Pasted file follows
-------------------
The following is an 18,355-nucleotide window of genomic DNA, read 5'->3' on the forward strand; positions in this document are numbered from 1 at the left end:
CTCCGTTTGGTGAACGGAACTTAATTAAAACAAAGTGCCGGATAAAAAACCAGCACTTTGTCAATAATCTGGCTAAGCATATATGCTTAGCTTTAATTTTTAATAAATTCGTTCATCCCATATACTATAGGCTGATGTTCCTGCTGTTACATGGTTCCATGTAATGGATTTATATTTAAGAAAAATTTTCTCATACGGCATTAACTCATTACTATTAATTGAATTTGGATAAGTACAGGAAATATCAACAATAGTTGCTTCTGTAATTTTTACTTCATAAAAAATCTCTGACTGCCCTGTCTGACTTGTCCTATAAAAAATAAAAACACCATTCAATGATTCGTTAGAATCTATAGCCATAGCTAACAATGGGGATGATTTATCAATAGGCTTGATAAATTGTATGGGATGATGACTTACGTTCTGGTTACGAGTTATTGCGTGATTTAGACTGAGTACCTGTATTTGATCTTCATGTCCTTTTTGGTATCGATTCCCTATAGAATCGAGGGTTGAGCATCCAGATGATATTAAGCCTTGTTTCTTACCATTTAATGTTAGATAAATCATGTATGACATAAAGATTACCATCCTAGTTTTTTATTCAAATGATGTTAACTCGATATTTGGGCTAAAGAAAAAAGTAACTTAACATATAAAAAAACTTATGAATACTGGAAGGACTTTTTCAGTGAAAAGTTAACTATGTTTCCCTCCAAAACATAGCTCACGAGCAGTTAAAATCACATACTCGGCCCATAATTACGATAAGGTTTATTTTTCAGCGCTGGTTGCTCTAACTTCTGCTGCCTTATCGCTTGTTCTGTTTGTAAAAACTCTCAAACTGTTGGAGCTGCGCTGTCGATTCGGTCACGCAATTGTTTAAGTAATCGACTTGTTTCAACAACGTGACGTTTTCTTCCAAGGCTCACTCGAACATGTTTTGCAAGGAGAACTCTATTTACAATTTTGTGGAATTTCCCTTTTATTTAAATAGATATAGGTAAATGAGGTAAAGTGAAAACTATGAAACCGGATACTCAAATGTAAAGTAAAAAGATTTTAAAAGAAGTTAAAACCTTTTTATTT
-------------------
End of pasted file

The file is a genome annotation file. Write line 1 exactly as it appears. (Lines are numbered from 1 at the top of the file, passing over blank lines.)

The following is an 18,355-nucleotide window of genomic DNA, read 5'->3' on the forward strand; positions in this document are numbered from 1 at the left end: